Given Jim Sullivan’s curriculum vitae, it is not surprising to find similarities with the weapon of the Californian brand: the design of the bolt head is extremely close (the design of the locking lugs, extractor and ejector assemblies are identical), and the magazine is a derivative that varies only by its locking mechanism (we will come back to this point). These choices are not surprising or inconsistent with the manufacturer’s approach. Indeed, we find the same type of bolt head (with some interchangeable parts) and the same magazines on the other weapons of the brand. A coherence of the range in a way.

The weapon thus designed operates from an open bolt, works by with a short stroke gas piston with rotary locking with 7 lugs, is supplied by magazines and has (excluding Mk-2 variant) a quick barrel change. For details on these different provisions, we invite the reader to consult chapters 5 and 6 of the “Small Guide for Firearms” available on the same website. Our copy of the weapon has only one firing mode: automatic. This is the case for the majority of variants of the Ultimax 100, although one can mention here that the Mk-5, proposed to but not selected by the US Marines, also offers a semi-automatic mode.

The implementation of the weapon is quite “classic”. There is a cocking handle on the left side. This one is of a non-reciprocating type. It has a retention hook which immobilizes the cocking handle when firing (Pics. 05). The magazine release button is positioned on the right side of the weapon like on an AR-15. The weapon is equipped with a safety at the thumb level on the left side of the weapon. The ejection port can be closed by a self-opening polymer dust-cover (Pic. 06). The whole is completed by a removable bipod, a front grip and a stock … which is removable and non-folding (Pic. 07)! The trigger guard can be lowered in order to enable this operation of the weapon with winter gloves (Pic. 08).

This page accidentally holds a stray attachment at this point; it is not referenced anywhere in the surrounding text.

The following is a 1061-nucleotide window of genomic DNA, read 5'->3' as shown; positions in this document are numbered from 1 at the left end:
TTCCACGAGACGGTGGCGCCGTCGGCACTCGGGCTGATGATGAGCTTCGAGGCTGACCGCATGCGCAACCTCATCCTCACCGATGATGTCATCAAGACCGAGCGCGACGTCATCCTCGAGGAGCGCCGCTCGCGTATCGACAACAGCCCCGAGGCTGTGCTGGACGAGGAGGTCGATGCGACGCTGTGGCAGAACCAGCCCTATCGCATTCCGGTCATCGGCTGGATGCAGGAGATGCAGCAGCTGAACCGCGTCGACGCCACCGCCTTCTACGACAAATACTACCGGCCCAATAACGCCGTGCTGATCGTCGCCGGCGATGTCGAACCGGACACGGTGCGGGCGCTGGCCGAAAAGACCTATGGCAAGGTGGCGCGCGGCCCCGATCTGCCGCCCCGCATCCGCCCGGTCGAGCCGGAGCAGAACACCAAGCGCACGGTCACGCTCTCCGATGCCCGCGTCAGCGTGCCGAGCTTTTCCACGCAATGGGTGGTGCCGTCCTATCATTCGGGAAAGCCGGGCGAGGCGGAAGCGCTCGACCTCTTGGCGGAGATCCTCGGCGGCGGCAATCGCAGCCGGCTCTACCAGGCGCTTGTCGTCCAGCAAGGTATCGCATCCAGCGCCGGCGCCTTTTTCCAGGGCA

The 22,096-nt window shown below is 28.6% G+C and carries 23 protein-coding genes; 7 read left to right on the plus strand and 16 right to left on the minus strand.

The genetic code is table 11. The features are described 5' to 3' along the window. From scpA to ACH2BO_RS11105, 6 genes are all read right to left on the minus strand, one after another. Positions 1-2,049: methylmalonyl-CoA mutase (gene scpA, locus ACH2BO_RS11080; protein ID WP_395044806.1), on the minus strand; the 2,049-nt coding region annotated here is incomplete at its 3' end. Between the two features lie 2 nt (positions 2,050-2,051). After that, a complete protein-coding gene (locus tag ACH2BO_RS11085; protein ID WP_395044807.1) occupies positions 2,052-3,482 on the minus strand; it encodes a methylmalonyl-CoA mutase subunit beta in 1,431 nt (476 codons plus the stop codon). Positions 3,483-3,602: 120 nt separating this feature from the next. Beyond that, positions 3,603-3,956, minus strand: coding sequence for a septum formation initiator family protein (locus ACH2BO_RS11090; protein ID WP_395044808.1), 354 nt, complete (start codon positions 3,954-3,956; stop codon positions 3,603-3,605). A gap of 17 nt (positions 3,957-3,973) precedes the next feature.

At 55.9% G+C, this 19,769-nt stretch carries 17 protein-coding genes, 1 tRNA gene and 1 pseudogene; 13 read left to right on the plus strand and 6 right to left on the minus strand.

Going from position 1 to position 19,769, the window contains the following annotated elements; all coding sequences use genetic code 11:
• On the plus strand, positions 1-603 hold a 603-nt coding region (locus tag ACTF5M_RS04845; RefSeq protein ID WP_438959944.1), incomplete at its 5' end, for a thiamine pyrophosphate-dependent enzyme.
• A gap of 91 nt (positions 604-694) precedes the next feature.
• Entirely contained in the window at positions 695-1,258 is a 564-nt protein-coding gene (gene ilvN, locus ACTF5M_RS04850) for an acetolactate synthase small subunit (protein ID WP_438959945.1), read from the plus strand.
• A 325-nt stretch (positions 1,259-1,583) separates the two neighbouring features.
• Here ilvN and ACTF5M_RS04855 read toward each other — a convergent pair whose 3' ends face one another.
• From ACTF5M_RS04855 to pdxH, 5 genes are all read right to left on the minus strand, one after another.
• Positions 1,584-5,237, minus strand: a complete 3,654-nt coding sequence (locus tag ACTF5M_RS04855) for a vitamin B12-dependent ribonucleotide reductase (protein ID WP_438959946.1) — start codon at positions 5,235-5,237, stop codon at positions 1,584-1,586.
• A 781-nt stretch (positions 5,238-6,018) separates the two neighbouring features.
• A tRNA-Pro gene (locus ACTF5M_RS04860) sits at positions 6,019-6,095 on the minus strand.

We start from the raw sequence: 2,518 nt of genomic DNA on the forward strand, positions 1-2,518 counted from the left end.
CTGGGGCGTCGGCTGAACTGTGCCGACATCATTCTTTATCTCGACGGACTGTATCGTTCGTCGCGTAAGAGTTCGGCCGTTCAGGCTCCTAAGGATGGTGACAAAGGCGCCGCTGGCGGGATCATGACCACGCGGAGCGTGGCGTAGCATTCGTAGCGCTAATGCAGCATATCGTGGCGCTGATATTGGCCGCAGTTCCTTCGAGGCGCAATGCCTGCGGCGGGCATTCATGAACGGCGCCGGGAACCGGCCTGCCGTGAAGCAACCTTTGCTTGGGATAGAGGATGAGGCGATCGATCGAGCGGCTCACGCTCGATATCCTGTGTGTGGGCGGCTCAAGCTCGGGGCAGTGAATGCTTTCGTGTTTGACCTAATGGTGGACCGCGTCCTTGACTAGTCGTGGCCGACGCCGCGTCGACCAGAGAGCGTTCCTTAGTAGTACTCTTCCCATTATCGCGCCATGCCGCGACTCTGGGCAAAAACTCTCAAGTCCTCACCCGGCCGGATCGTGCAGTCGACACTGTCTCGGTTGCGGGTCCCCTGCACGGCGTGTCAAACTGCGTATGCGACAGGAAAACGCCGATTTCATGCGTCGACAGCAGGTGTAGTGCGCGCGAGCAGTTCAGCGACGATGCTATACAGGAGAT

In the extension of the front grip there is an ersatz of a trigger which constitutes the control of unlocking the barrel (Pic. 09). The weapon can be equipped with two barrel lengths, 508 and 330 mm, which exists in both twist rate 1:305mm (1:12″) and 1:178 mm (1:7″) respectively optimized for M-193 and SS-109 ammunition (Pics. 10 and 11). These barrels carry the gas block, the piston and a regulator (Pic. 12). The latter has 3 positions to vary the quantity of gas taken according to the ammunition and the conditions of use. This regulation is carried out by varying the diameter of gas intake on a rotating nozzle (Pic. 13). They also have a carrying handle in two positions: on the side for shooting and on the top for movement (Pic. 14). This handle can also be used to remove a hot barrel when replacing the barrel. The weapon was presented with the bayonet tenon that allows the mounting of bayonets compatible with the M16.